Goldman Sachs has been extremely pessimistic about the oil market over the last year and a half, and the latest from their head of commodity research, Jeff Currie, is no exception. According to Currie, crude will continue to trade within the US$45-50 band over the next 12 months. Any improvement above US$50 is highly unlikely.
The analyst noted that the primary reason for the gloomy forecast is the simple lack of any upside potential for oil at present. He also suggested that the market may have already balanced itself at the current price levels, comparing the overall environment to that in the early 1990s when a barrel of crude sold for US$20.
Currie told Bloomberg that OPEC’s meeting in Algeria, scheduled for September 27, when the cartel will discuss a potential freeze with Russia, will not have any notable impact on oil prices, whatever the outcome. Shale, he said, has taken the upper hand, because production in the shale patch can be ramped up or reduced much quicker than conventional oil. This development, according to Currie, has taken much of the leverage that previously was at the disposal of conventional oil producers.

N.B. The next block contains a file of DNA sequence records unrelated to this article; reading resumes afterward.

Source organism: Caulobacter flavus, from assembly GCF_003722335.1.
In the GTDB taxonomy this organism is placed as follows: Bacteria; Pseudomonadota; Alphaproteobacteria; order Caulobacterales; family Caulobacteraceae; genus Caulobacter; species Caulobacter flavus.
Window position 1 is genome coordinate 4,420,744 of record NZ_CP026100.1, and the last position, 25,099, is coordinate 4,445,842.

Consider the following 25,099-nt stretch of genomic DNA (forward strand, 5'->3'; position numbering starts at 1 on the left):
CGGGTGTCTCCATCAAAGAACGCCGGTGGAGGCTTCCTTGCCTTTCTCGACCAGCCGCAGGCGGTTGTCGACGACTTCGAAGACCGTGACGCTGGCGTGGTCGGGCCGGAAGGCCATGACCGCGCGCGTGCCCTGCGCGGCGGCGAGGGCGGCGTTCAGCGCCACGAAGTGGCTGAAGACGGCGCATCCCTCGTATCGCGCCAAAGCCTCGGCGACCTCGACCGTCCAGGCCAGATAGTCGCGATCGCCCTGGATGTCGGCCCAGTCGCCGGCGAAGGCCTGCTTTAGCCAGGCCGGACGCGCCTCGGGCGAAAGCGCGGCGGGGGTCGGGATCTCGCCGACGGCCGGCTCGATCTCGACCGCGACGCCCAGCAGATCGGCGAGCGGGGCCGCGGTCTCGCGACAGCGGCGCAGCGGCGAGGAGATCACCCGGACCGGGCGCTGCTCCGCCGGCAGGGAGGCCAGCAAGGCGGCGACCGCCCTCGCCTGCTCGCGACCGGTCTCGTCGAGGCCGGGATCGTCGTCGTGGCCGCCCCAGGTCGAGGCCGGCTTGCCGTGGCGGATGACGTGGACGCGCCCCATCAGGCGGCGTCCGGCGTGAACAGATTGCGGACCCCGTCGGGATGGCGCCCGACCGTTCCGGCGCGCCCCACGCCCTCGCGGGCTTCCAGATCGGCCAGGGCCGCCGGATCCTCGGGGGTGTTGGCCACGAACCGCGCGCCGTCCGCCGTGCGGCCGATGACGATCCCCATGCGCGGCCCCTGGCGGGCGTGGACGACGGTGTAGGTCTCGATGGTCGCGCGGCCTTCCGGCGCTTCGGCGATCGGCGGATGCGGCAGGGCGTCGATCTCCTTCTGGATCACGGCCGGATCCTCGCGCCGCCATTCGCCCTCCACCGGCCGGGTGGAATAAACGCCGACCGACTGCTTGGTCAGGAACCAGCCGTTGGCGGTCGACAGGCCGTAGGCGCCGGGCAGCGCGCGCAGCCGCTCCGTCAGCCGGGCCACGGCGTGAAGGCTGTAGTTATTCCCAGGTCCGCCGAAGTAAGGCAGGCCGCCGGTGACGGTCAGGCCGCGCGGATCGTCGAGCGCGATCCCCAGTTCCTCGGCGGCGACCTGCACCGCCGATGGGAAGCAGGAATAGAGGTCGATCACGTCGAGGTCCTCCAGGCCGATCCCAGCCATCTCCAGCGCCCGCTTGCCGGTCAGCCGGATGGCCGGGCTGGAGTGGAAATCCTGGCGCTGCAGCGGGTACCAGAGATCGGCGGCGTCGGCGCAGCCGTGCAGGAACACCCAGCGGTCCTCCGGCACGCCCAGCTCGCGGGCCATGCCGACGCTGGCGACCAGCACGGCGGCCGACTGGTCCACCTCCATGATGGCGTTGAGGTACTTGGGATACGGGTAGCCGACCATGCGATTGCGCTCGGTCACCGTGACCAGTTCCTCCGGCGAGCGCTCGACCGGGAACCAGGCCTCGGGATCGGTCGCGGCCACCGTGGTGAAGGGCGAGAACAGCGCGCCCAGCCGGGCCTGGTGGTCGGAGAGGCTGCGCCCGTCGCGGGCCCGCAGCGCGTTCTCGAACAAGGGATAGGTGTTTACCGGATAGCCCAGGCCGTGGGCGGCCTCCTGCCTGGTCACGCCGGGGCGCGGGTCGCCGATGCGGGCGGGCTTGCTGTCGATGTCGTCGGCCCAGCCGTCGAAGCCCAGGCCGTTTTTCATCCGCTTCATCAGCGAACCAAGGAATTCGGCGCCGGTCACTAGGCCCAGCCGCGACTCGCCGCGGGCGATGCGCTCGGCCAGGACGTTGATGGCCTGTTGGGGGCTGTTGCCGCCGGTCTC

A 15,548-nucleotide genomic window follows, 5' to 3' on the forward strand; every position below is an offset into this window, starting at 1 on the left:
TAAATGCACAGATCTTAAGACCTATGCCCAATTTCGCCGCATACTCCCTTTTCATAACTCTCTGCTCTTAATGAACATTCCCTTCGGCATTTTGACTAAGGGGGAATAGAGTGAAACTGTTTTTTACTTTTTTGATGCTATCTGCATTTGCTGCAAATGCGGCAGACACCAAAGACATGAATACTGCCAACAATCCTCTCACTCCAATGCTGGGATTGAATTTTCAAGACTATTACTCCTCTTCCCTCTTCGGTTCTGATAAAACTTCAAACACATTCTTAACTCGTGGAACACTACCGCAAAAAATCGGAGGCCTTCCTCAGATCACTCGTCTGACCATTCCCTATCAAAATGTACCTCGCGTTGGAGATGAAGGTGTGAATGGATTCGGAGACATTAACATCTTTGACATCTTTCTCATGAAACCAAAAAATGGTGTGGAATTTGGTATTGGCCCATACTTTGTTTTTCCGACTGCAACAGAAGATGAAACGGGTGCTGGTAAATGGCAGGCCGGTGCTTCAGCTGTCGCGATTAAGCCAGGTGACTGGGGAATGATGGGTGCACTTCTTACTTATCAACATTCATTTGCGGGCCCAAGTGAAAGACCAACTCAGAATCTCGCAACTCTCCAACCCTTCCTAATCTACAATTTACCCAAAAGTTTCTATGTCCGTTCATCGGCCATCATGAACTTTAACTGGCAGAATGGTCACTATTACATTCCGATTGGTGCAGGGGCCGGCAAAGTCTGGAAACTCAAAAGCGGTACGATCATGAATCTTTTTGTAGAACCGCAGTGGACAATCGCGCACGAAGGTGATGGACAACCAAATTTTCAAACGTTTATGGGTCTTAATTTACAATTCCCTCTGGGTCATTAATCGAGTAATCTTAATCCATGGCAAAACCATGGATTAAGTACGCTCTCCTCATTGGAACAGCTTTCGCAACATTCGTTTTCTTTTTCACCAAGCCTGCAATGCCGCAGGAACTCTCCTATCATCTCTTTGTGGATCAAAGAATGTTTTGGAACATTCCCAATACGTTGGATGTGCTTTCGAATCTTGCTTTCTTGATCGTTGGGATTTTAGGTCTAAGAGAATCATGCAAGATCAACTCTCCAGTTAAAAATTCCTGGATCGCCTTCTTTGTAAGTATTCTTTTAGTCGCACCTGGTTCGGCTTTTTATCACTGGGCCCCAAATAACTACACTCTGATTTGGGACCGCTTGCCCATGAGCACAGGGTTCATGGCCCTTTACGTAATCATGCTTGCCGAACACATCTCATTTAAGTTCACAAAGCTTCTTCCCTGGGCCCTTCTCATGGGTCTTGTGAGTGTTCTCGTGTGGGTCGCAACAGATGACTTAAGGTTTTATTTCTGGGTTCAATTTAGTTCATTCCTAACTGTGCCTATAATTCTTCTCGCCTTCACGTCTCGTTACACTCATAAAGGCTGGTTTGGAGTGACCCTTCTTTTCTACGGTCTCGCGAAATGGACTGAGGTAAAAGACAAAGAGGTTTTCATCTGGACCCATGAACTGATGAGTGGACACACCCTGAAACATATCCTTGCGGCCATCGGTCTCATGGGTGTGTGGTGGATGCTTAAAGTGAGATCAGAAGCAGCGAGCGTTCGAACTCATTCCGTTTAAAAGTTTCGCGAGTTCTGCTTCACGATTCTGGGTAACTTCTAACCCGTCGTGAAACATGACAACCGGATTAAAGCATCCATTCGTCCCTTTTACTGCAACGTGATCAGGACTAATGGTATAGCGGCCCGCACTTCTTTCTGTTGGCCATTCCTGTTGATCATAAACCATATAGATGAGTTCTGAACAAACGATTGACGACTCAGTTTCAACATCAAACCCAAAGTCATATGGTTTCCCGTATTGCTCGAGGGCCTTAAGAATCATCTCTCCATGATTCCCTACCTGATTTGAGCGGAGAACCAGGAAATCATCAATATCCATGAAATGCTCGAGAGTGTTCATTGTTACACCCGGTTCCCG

Currie’s remarks come on the heels of the latest Oil Market Report of the International Energy Agency, which warned that the growth in demand for crude will be slower than previously forecast this year. The IEA added that the supply will continue to be excessive through the end of the first half of 2017 at least.
Of course, a lot of this supply will continue to come from the current top producers globally, but there may be additional barrels coming from Libya as well, which will certainly aggravate the glut and possibly drag prices down below US$45. Nigeria is also putting a lot of effort into resolving its problems with Niger Delta militants, and although success remains highly uncertain, it is still a possibility.
In light of this, Currie’s forecast can actually be seen as cautiously optimistic.
By Irina Slav for Oilprice.com
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